Living arrangements among older immigrants in the United States

Research output: Contribution to journalArticle

82 Scopus citations

Abstract

This analysis uses data from the 1990 5% Public Use Microdata Sample (PUMS) to identify the individual-level characteristics that influence residential dependence among immigrants age 60 and older in the United States. Particular attention is given to differences among 11 immigrant groups. Separate models are shown by gender and marital status. The results indicate that Hispanic and most Asian immigrants, particularly those from Mexico, Central or South America, India, and the Pacific Islands, are at a greater risk of living with family than non-Hispanic White immigrants. Although resource, need, and demographic characteristics influence the risk of living with family, these individual-level characteristics do not explain the observed differences across the immigrant groups. These findings suggest that preferences that are shaped by the immigrant s experience as well as cultural background are an important determinant of immigrant living arrangements in later life.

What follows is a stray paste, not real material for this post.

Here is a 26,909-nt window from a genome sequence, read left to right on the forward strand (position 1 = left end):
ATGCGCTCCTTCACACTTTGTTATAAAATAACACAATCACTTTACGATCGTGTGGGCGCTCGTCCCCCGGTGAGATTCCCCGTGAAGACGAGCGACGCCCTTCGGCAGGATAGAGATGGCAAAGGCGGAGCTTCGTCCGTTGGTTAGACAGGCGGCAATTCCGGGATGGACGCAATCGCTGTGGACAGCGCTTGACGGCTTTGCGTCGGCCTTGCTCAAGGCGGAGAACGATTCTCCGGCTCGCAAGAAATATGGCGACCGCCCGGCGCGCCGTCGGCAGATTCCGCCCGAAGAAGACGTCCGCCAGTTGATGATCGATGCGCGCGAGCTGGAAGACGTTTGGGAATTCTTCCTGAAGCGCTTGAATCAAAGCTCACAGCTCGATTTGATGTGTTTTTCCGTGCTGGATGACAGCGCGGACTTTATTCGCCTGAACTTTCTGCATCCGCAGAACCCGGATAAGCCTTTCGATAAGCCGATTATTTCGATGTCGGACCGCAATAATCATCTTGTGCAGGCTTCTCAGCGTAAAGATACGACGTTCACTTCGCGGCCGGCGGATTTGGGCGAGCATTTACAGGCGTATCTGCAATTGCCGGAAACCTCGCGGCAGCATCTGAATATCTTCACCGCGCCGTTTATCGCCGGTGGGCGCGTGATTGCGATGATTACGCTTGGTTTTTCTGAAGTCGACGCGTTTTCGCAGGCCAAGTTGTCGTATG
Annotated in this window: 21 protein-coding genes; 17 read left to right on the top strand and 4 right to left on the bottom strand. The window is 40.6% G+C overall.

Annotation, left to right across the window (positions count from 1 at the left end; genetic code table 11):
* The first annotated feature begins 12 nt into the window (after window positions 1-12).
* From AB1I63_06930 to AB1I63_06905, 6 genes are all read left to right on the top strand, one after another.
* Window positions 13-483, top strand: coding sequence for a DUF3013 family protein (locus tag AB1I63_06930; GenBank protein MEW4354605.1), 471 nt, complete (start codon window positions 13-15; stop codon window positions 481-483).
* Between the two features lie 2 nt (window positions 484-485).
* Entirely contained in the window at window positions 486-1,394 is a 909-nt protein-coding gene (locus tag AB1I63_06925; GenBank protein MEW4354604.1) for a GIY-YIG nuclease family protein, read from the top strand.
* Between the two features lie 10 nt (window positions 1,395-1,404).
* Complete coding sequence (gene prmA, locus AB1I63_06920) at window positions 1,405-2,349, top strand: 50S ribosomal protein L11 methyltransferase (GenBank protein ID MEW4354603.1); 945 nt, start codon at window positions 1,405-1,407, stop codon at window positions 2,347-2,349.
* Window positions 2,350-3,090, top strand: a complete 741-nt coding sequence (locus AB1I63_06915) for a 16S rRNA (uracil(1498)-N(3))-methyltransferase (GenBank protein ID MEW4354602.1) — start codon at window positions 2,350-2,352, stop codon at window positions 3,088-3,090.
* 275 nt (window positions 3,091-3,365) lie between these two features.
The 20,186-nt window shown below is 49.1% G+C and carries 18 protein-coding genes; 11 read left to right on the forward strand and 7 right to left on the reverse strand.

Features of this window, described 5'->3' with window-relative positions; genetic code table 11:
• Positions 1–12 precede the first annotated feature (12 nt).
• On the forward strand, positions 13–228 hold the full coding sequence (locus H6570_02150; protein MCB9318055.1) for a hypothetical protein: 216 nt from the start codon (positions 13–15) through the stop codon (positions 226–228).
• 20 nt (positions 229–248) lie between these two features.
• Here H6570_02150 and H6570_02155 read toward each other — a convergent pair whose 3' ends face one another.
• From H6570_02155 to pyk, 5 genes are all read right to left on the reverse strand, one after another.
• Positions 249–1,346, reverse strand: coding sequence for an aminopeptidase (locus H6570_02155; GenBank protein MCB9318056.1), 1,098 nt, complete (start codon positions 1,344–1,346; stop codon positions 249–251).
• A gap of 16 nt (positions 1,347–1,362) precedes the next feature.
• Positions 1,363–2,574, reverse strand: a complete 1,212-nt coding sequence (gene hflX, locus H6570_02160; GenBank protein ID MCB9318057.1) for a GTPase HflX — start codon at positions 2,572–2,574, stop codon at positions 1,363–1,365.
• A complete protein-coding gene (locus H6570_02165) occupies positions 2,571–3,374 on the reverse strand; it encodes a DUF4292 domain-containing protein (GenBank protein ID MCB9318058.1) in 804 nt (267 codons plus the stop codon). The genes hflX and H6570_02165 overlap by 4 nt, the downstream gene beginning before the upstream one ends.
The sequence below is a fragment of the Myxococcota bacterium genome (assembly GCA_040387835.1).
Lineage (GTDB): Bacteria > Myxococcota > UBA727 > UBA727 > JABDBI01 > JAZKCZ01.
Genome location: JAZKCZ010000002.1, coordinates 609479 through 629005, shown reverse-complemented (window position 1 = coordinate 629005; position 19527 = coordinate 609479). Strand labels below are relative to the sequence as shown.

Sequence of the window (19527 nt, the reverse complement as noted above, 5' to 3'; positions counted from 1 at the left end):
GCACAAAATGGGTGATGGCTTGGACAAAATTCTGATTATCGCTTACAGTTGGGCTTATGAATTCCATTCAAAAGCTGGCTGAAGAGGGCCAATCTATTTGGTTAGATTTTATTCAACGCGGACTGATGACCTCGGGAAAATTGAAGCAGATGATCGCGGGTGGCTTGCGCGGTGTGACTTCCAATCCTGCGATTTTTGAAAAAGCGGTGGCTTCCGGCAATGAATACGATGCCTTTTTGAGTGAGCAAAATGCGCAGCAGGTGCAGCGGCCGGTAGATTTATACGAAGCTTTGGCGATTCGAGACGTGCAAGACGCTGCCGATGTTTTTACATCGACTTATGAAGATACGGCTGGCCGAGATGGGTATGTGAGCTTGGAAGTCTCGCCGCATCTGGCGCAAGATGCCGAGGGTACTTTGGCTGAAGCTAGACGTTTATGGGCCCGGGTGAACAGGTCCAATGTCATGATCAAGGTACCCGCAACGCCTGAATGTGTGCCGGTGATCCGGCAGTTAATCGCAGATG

Original languageEnglish (US)
Pages (from-to)228-238
Number of pages11
JournalGerontologist
Volume41
Issue number2
DOIs
StatePublished - Jan 1 2001
Externally publishedYes

Keywords

  • Cultural preferences
  • Immigrant groups
  • Residential dependence

ASJC Scopus subject areas

  • Gerontology
  • Geriatrics and Gerontology

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